By far the biggest political action in Australia this week occurred in the state of Queensland, which overnight saw its majority eviscerated at the hands of a unified Campbell Newman led Opposition. But alas, this blog is about Australian politics and aside from some electoral implications for the federal Australian Labor Party and the change in complexion of the Council of Australian Governments (COAG), the events of the week in Queensland have little relevance when examining the events of federal politics over the past week.

Yes, the result is in many respects another stake in the heart of federal Labor which on results tonight would be all but wiped out across Queensland if swings were uniform statewide. When the Gillard Government is already in a minority government situation, the trend toward the Coalition in Queensland alone, if it were borne out at the next federal election would see the government fall easily, before even adding in New South Wales where there is potential for catastrophic losses.

An incoming Newman LNP Government means that another Coalition Premier has a seat at the COAG table, along with the Premier’s of Western Australia, New South Wales and Victoria. This probably will not have a major impact as COAG in recent years has tended to be fairly tame and “cooperative federalism” has reigned supreme. However from time to time issues may present themselves where the Liberal Premiers feel the need to join together in opposition to something that the ALP Government chooses to pursue. It would appear that the carbon tax is in the sights of the Premier-elect, so this and the MRRT appear to be at least two exceptions to the rule.

Julia Gillard and her government saw the passage of their Minerals Resource Rent Tax (MRRT), by the Senate this week which was alone in major events in Canberra for the week in Australian politics, the last sitting period before the budget is handed down by Treasurer Wayne Swan in May. Tony Abbott and the Opposition have vowed to continue to fight the tax after its implementation and to repeal it in government and their parliamentary strategy over that and the carbon tax in recent months have echoed those words.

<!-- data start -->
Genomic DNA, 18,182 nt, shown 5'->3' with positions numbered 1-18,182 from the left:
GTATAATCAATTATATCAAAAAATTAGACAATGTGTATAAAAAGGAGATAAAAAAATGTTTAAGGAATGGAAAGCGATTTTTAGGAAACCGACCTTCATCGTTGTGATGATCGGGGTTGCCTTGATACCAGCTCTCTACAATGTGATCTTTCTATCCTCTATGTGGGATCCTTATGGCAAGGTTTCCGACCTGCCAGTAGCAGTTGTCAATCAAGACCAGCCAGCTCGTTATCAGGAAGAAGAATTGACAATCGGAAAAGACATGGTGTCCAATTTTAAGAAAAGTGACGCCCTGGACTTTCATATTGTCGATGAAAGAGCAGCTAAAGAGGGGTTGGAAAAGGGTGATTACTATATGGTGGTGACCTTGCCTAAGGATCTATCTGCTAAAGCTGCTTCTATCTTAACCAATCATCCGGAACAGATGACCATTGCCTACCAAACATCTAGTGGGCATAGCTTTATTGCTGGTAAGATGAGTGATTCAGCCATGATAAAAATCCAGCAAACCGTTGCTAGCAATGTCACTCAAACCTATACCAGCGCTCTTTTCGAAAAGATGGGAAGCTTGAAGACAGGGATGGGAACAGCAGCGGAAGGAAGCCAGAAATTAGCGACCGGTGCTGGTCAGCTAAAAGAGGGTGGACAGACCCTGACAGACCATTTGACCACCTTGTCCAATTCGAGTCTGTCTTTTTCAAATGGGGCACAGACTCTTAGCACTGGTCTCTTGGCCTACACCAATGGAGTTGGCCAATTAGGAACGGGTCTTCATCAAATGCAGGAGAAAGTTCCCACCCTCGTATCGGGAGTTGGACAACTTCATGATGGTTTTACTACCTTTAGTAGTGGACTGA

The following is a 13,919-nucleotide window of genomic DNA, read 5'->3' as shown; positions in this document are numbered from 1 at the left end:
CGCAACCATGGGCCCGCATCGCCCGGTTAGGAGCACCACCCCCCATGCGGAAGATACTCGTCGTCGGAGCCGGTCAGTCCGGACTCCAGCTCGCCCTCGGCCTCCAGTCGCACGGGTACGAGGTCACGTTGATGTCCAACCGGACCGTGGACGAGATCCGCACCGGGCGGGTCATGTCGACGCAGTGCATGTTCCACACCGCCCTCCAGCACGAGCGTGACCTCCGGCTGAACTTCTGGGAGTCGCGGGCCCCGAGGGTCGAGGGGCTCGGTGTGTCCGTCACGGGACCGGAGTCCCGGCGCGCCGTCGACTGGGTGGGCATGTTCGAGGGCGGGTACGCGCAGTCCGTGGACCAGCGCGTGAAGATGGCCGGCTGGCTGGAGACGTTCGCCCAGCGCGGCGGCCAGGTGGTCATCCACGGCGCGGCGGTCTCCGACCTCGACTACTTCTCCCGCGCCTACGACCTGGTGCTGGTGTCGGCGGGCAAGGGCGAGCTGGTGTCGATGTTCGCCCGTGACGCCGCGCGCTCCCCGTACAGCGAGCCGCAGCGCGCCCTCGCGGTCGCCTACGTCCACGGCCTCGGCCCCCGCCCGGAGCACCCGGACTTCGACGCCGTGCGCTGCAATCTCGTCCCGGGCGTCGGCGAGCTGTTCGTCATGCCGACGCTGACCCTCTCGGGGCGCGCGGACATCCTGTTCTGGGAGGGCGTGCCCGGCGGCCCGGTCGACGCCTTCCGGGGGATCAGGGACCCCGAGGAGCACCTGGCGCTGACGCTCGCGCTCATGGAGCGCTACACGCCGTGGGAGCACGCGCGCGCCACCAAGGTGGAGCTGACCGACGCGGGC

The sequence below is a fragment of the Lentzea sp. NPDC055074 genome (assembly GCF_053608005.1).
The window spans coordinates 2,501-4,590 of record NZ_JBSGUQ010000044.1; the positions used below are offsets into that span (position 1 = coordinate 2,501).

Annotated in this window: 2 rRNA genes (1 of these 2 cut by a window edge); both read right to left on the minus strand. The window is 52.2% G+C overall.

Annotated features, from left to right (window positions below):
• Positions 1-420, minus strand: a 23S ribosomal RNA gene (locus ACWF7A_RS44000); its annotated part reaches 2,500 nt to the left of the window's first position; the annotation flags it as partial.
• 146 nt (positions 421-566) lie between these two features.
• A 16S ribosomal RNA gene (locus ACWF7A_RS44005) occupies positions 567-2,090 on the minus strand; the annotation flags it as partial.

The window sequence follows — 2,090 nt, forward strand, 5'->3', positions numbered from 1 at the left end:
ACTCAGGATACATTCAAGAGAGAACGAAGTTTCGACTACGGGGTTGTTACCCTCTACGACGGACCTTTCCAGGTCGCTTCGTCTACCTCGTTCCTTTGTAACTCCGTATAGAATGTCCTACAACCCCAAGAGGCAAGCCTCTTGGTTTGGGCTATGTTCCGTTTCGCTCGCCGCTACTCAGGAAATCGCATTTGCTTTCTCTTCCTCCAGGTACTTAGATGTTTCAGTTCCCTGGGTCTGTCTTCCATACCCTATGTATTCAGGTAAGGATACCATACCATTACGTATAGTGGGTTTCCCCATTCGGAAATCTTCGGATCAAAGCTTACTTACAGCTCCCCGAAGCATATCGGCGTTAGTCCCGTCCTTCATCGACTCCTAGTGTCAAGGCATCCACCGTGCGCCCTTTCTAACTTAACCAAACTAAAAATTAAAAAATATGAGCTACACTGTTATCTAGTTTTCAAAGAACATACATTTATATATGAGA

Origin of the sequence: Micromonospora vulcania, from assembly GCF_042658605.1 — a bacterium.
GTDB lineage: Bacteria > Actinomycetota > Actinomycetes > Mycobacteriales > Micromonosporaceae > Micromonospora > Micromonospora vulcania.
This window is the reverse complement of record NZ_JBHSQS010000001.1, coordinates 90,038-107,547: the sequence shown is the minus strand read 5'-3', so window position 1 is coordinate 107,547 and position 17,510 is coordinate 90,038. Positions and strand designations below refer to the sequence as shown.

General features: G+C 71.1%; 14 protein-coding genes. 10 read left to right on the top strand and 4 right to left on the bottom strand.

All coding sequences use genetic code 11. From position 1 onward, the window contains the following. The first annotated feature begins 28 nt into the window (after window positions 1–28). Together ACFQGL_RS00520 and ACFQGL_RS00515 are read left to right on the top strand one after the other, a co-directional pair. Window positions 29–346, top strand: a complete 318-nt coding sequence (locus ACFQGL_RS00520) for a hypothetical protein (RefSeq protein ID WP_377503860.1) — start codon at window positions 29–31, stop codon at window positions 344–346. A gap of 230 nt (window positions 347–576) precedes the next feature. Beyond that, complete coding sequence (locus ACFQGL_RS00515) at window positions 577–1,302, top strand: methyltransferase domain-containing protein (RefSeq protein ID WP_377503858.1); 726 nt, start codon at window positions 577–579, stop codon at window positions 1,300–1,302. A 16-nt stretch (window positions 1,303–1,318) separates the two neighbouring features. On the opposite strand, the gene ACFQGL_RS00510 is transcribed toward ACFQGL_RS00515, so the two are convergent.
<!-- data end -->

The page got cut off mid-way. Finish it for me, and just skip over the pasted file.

The parliament shared its focus  in Question Time between the carbon tax, largely as a result of Opposition questions and the newly passed mining tax. The Opposition focused on perceived effects of the carbon tax on business and households and the revenue projections of the mining tax and the effect the tax  may have on the economy.

The government focused on the spending associated with the Minerals Resource Rent Tax and the tax cuts to small and big business which the Coalition opposes because it opposes the tax.

Also this week, Canberra descended into gaggles of laughter which transcended political boundaries after a very strange speech from mining magnate Clive Palmer who has since tried to put distance between himself and his comments. Mr Palmer claimed that the Greens were funded by the CIA to wreck the Australian economy by destroying the mining industry which helped keep the nation afloat during the GFC.

As Australia continues to meander toward the May budget, the focus outside of the parliament will be on Treasurer Wayne Swan and the ability he and his government have to deliver the surplus they promised for fiscal year 2012-13. The focus  of the media will be on trying to get a picture of the extent of the task before confirmation of the severity of any further cuts and just how much the effort will rely on the sneaky deferral of spending priorities for the budgetary year. There promises to be much political fodder over the coming weeks and the political discourse will certainly not be dull.